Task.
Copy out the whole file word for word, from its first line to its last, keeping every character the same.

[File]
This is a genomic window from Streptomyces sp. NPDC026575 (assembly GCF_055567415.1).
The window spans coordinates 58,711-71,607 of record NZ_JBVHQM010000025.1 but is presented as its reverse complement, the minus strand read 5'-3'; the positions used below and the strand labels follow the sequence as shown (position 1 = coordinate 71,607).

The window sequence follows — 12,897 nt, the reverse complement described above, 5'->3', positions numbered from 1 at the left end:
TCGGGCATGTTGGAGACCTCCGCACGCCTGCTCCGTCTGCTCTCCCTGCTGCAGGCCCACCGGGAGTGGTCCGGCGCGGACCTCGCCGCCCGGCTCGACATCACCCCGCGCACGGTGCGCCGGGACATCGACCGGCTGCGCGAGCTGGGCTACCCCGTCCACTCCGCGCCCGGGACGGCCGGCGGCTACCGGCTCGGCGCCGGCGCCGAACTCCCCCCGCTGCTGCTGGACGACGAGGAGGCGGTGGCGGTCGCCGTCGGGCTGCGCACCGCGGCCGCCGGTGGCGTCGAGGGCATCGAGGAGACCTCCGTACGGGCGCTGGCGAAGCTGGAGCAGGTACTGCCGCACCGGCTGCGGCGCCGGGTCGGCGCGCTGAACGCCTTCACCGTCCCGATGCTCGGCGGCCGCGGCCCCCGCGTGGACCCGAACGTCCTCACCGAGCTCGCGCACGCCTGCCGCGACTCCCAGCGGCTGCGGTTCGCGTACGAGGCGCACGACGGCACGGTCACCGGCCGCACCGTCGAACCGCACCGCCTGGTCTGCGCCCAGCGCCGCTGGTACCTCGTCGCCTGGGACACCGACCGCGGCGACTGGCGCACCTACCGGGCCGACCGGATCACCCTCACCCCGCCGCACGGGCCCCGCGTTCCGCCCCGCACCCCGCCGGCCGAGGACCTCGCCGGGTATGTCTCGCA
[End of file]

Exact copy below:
This is a genomic window from Streptomyces sp. NPDC026575 (assembly GCF_055567415.1).
The window spans coordinates 58,711-71,607 of record NZ_JBVHQM010000025.1 but is presented as its reverse complement, the minus strand read 5'-3'; the positions used below and the strand labels follow the sequence as shown (position 1 = coordinate 71,607).

The window sequence follows — 12,897 nt, the reverse complement described above, 5'->3', positions numbered from 1 at the left end:
TCGGGCATGTTGGAGACCTCCGCACGCCTGCTCCGTCTGCTCTCCCTGCTGCAGGCCCACCGGGAGTGGTCCGGCGCGGACCTCGCCGCCCGGCTCGACATCACCCCGCGCACGGTGCGCCGGGACATCGACCGGCTGCGCGAGCTGGGCTACCCCGTCCACTCCGCGCCCGGGACGGCCGGCGGCTACCGGCTCGGCGCCGGCGCCGAACTCCCCCCGCTGCTGCTGGACGACGAGGAGGCGGTGGCGGTCGCCGTCGGGCTGCGCACCGCGGCCGCCGGTGGCGTCGAGGGCATCGAGGAGACCTCCGTACGGGCGCTGGCGAAGCTGGAGCAGGTACTGCCGCACCGGCTGCGGCGCCGGGTCGGCGCGCTGAACGCCTTCACCGTCCCGATGCTCGGCGGCCGCGGCCCCCGCGTGGACCCGAACGTCCTCACCGAGCTCGCGCACGCCTGCCGCGACTCCCAGCGGCTGCGGTTCGCGTACGAGGCGCACGACGGCACGGTCACCGGCCGCACCGTCGAACCGCACCGCCTGGTCTGCGCCCAGCGCCGCTGGTACCTCGTCGCCTGGGACACCGACCGCGGCGACTGGCGCACCTACCGGGCCGACCGGATCACCCTCACCCCGCCGCACGGGCCCCGCGTTCCGCCCCGCACCCCGCCGGCCGAGGACCTCGCCGGGTATGTCTCGCA